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  • Writer's pictureAbhishek Bij

Unregistered Individuals Not Prohibited From Practice Of Architecture


The Supreme court has held that Section 37 of the Architects Act does not prohibit individuals not registered under the Architects Act from undertaking the practice of architecture and its cognate activities. The bench of Justices DY Chandrachud and Ajay Rastogi observed that a post titled 'Architect', 'Associate architect' or any other similar title using the term or style of "Architect"




OUR OPINION ON THE MATTER


The verdict is a reality check on the Architect’s Act and the Council of Architecture Let me start with a fact that there should be an appeal against the verdict. But more than the momentary joy or disappointment of the petitioners, this verdict is a wake-shake up call for the CoA.


The verdict has questioned the foundation of the Architect’s Act and the sole purpose of CoA’s existence. Not only CoA has been reduced to the flagbearers of the usage of a title only (of course the title of an ‘architect’), their reason for formation and sustenance has been questioned. If CoA is not the representative for the profession of Architecture, then it is like a ‘mere’ IIA. Just a professional body with no right to action. Hence, I believe the appeal should be from the council.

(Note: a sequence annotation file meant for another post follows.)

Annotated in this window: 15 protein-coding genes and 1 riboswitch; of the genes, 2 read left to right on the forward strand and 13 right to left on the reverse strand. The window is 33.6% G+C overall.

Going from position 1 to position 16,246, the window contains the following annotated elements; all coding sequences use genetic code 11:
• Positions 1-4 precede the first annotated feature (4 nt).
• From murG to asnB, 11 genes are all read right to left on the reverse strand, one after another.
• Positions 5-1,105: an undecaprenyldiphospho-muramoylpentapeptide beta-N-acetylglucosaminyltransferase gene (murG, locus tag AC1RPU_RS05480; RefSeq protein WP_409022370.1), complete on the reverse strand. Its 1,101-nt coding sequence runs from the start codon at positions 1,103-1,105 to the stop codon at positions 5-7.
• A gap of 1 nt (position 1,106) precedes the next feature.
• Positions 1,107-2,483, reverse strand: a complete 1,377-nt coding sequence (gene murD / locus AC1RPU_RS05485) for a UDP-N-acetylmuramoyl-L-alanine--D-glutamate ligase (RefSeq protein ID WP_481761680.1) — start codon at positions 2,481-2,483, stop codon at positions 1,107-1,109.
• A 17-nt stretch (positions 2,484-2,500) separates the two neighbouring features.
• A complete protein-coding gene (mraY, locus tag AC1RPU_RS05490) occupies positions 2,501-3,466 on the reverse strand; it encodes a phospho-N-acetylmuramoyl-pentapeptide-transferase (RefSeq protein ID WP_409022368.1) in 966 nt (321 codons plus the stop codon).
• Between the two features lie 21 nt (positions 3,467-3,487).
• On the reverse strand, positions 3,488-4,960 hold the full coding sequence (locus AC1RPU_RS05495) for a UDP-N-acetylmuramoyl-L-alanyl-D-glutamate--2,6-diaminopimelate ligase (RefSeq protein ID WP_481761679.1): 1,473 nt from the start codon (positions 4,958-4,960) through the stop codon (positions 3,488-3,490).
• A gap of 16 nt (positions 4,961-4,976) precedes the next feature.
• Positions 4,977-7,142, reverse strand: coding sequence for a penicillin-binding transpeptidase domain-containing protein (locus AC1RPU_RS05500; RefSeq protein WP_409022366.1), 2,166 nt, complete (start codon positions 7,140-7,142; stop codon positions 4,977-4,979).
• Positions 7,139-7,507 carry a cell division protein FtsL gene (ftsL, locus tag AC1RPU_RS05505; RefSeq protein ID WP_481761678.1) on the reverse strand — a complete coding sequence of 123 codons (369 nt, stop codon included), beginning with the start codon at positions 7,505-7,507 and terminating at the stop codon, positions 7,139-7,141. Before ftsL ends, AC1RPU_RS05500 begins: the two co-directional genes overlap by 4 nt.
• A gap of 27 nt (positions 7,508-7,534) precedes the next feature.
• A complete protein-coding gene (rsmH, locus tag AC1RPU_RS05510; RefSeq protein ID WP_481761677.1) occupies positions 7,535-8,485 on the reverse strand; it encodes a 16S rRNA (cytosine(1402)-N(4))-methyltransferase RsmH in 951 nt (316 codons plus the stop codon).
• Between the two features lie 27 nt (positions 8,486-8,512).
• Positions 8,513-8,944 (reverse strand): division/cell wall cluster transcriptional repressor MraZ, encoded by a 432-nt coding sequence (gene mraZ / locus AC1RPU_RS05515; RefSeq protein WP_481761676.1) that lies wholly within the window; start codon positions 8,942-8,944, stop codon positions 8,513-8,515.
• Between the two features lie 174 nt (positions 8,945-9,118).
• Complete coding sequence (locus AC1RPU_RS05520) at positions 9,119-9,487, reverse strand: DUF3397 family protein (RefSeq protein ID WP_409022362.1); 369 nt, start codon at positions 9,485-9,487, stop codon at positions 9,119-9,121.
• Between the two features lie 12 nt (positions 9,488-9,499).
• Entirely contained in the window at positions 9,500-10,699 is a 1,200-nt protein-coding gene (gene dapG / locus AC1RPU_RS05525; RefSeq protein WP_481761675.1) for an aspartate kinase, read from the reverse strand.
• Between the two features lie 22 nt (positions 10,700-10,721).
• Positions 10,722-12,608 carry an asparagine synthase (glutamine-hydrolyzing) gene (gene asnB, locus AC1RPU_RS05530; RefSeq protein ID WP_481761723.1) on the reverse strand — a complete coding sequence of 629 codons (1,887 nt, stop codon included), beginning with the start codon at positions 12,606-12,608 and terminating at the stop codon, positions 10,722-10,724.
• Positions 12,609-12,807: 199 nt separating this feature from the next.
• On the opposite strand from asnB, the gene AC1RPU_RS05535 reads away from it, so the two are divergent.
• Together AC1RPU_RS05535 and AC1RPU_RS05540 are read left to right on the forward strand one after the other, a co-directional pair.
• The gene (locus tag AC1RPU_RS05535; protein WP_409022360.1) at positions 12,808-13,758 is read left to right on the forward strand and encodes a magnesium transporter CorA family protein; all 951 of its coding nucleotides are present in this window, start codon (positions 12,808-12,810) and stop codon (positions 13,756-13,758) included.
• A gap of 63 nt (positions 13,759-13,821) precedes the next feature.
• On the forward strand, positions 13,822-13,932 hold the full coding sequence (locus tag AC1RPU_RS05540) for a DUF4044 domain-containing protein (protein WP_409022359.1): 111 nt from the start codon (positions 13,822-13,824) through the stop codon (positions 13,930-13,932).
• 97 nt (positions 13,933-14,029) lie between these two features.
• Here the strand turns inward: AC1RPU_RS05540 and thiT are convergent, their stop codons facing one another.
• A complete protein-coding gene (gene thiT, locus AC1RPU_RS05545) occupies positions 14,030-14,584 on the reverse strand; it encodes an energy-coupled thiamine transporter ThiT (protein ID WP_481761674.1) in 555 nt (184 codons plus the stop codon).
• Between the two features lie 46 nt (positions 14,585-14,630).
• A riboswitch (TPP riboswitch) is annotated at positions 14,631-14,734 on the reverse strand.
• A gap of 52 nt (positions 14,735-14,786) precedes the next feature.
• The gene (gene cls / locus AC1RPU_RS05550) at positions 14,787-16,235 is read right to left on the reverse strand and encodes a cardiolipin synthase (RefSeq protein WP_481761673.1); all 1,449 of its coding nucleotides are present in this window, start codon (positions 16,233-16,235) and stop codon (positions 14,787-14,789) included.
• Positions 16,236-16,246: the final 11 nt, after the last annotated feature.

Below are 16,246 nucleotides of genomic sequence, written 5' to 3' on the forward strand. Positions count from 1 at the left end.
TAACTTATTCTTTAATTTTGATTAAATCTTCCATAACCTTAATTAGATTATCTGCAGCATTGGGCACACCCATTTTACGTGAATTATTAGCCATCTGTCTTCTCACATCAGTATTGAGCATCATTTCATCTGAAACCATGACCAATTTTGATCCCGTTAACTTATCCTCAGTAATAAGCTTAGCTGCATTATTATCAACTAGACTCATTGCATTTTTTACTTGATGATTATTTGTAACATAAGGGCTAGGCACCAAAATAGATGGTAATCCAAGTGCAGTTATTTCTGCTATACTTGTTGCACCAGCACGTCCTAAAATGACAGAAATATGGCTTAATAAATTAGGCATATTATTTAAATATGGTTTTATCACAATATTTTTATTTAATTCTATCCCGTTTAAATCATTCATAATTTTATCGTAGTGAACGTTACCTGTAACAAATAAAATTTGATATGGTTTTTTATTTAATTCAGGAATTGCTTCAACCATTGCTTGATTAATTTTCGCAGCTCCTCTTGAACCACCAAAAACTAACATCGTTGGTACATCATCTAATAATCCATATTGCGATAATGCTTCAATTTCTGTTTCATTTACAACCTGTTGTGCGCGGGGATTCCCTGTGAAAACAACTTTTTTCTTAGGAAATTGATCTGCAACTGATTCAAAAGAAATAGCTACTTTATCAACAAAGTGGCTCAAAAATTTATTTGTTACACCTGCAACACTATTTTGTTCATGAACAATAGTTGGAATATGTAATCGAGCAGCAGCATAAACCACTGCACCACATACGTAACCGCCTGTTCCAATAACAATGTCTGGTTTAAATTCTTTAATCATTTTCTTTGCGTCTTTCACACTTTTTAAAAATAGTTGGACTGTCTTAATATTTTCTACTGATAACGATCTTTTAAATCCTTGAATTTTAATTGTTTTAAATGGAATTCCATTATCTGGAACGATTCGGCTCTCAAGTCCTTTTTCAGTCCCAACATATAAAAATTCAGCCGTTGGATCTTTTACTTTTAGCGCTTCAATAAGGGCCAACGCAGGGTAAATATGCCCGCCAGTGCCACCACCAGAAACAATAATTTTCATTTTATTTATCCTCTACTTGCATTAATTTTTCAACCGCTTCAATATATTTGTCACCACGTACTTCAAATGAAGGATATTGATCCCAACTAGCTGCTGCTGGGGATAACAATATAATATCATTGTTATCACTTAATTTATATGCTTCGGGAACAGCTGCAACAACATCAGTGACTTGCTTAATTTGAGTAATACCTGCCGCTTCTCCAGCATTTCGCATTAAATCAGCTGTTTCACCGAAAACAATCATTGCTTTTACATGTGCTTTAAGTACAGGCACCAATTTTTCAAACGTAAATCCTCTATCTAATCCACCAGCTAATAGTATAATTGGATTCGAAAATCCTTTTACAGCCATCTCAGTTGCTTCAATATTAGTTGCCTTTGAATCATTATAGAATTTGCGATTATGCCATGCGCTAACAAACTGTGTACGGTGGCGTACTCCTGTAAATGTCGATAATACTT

• If the verdict is upheld, it opens a Pandora’s box As on date, the council has no powers to regulate the profession they can only uphold the use of the title. If this status is maintained every other firm would

    1. Switch to a Pvt. Ltd. (not necessarily a bad move in my opinion)

    2. Invite partnership from outside the profession

    3. Invite investments and offer a stake in the company

    4. The directors, chairmen, the board would cease to be architects. Architects would just be employees hired to maintain the minimum requirement or as subject experts.

    5. Every known practitioner (registered or not) would advertise for laminates, sanitaryware, tiles, tensile.

    6. Liabilities will be the thing of the past as there would be no regulator.


Q: What should be the next step?

1 – COA should definitely appeal with all its might sighting, all it has done for the profession. Present a self-evaluation report card in education, professional conduct, debates, letters from the ministry… Whatever it possesses to jacket their argument as the ‘regulator of the profession’. 2 – It’s not COA’s battle alone. But also, IIA needs to gather a team of Architects who have members of parliament on their speed dial. Have the amendment to the act (Architects bill 2010) tabled at the parliament. The bill has less ambiguity than the current act. 3 – The community of Architects that are disgruntled by the order – Facebook noise is not helping nor it is enough. Make a much larger noise against the verdict and not the council, at least for the moment. Create a petition of our own against the order. Let’s get some numbers. We’ve lost the Hall of Nations, we’ve witnessed Amaravati Malpractice, we’re witnessing bureaucratic nonsense for the National War Museum Competition and now, the act falls apart.



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